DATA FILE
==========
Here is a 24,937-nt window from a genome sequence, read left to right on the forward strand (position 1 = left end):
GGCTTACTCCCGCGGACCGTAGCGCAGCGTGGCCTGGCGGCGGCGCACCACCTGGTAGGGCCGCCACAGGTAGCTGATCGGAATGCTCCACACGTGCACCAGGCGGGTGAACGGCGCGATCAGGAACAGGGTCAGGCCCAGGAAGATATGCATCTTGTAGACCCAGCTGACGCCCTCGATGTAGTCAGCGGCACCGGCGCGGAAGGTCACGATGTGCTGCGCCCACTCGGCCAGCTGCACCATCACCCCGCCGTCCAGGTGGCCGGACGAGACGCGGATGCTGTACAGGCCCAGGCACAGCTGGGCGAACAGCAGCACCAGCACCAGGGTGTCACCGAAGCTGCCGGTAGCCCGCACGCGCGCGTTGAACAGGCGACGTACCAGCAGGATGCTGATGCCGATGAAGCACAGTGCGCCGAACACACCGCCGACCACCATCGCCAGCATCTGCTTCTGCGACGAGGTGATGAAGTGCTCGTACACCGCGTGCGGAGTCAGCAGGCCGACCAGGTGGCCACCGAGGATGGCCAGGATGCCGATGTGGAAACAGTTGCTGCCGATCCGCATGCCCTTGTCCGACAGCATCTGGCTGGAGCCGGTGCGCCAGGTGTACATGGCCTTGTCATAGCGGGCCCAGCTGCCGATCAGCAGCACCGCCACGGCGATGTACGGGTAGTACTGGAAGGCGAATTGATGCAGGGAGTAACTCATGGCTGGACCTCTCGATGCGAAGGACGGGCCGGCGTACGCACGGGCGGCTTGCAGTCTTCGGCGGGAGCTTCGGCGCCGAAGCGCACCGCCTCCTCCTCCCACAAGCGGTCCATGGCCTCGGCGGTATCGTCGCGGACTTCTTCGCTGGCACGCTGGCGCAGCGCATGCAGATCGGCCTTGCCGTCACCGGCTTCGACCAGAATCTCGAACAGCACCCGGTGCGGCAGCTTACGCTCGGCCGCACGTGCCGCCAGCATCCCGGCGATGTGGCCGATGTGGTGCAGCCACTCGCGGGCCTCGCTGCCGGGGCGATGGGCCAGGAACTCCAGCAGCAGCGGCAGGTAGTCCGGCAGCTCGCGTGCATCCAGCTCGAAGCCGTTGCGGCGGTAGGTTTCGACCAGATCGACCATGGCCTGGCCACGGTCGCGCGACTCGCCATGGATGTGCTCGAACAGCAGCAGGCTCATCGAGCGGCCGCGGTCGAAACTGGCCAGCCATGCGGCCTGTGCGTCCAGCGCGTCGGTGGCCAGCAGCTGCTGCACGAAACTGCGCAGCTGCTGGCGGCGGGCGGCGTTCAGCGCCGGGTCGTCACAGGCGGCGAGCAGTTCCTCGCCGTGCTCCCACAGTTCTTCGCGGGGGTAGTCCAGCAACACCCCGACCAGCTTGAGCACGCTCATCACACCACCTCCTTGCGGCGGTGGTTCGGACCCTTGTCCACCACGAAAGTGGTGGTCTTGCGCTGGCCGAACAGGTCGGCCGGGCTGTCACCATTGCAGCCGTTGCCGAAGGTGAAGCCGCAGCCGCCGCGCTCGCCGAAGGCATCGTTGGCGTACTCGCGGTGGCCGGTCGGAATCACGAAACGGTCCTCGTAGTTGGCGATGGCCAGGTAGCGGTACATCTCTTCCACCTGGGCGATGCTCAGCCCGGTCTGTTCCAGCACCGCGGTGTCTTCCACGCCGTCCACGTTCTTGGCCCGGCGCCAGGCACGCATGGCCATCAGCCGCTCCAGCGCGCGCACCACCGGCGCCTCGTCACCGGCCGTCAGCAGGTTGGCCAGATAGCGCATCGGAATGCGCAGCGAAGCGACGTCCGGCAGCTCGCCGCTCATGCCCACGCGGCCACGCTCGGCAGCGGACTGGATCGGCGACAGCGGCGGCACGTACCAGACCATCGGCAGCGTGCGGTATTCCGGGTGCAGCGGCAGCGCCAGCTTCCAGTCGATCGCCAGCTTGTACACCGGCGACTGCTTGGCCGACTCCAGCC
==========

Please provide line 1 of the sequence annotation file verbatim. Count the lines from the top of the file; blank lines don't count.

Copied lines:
Here is a 24,937-nt window from a genome sequence, read left to right on the forward strand (position 1 = left end):